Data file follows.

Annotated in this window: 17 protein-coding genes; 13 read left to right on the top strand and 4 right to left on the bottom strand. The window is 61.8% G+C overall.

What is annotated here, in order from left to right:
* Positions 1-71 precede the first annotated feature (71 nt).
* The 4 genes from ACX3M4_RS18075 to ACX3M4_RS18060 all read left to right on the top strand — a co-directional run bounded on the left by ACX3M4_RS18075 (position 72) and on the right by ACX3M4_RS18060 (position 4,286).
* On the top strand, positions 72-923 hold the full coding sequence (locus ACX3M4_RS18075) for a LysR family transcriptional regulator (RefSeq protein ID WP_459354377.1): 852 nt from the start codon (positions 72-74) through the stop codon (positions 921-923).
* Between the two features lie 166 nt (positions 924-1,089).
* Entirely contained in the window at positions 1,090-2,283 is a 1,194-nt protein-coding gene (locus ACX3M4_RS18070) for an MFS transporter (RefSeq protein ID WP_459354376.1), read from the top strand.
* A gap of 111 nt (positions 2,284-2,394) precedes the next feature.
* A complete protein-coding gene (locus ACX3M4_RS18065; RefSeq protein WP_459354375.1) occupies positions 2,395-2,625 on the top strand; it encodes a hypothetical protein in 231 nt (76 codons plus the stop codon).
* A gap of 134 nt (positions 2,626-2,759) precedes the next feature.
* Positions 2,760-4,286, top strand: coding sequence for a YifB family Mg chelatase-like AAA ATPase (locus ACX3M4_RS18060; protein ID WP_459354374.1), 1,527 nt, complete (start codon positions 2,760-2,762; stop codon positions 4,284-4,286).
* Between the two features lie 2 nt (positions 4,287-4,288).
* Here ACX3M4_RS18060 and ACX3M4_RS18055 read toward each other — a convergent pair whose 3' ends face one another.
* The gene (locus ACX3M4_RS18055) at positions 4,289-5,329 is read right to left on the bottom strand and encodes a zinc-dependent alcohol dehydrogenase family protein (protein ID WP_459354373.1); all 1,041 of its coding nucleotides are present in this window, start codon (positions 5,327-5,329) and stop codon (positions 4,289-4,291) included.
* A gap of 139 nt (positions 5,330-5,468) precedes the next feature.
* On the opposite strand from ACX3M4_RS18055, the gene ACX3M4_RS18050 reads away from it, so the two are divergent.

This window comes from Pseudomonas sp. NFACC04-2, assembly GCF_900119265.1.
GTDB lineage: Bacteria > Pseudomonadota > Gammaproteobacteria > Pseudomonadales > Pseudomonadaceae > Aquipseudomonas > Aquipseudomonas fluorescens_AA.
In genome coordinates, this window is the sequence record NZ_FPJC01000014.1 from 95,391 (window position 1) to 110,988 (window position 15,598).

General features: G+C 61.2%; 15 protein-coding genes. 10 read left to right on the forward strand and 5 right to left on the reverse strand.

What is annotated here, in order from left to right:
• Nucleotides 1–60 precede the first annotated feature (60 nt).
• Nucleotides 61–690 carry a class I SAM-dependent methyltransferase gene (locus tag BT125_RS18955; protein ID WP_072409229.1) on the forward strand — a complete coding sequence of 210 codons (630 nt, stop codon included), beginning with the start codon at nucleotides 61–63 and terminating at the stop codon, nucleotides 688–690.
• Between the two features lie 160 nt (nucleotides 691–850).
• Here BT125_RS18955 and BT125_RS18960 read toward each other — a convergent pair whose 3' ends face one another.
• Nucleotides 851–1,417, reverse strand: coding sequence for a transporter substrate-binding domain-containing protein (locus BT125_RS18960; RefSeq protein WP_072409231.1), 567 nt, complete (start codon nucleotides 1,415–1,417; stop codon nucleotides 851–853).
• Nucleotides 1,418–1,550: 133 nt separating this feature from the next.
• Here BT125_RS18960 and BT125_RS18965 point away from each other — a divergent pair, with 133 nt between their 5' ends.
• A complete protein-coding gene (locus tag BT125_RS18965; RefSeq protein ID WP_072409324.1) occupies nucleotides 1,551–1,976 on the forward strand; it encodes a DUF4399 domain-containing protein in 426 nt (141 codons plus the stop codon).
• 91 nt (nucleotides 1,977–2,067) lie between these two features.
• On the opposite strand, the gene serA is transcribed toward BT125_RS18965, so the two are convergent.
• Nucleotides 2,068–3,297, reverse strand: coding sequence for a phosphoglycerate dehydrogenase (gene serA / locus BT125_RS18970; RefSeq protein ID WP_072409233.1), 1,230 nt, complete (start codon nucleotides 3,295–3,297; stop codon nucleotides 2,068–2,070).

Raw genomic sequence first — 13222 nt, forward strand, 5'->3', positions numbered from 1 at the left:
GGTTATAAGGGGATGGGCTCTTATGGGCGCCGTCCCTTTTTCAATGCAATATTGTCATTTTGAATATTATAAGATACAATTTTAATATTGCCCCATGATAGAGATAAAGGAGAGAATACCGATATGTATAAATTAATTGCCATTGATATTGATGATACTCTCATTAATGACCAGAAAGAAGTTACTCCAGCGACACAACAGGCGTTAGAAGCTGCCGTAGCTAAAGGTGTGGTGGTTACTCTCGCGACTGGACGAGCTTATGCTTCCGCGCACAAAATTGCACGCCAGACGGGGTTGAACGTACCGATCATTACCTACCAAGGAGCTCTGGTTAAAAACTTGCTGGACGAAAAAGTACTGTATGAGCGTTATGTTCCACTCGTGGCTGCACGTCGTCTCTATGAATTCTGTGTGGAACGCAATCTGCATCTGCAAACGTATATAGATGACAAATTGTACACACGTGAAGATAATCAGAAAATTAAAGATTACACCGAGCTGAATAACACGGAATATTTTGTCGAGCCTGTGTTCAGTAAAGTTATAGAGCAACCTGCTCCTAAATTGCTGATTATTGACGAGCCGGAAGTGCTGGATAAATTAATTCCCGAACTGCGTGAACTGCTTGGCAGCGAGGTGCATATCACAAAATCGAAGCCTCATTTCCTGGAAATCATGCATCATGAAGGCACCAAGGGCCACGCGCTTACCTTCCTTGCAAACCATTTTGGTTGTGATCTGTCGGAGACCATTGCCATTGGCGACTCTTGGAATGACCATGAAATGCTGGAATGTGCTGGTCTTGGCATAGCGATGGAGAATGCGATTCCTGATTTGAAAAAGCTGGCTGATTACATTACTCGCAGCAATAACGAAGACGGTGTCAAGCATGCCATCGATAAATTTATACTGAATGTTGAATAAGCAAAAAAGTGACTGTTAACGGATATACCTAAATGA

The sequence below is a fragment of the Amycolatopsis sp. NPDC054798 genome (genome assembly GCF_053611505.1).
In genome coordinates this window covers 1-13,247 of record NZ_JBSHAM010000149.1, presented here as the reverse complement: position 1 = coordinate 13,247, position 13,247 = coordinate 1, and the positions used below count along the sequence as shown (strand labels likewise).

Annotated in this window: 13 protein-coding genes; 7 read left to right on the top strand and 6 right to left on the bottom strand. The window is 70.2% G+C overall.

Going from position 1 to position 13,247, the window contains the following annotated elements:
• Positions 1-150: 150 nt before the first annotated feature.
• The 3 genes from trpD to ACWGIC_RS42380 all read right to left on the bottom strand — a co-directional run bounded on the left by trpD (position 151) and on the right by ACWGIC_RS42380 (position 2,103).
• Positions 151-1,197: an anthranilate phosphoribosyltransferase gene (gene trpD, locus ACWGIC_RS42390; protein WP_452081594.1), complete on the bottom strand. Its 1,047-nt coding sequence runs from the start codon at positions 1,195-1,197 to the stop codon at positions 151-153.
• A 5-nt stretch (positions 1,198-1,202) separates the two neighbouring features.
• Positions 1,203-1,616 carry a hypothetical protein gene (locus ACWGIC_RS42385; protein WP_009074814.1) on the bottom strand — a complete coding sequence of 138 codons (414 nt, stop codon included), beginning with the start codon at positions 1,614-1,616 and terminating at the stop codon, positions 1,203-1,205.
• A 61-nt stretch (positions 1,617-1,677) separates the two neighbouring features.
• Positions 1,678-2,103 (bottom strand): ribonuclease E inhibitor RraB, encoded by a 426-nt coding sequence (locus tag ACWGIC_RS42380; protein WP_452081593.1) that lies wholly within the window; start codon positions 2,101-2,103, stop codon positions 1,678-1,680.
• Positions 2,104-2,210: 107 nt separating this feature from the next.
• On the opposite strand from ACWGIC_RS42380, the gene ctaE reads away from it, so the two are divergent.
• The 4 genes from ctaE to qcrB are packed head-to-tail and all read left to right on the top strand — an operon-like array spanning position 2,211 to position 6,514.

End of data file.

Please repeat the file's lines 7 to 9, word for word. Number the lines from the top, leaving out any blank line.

* Entirely contained in the window at positions 1,090-2,283 is a 1,194-nt protein-coding gene (locus ACX3M4_RS18070) for an MFS transporter (RefSeq protein ID WP_459354376.1), read from the top strand.
* A gap of 111 nt (positions 2,284-2,394) precedes the next feature.
* A complete protein-coding gene (locus ACX3M4_RS18065; RefSeq protein WP_459354375.1) occupies positions 2,395-2,625 on the top strand; it encodes a hypothetical protein in 231 nt (76 codons plus the stop codon).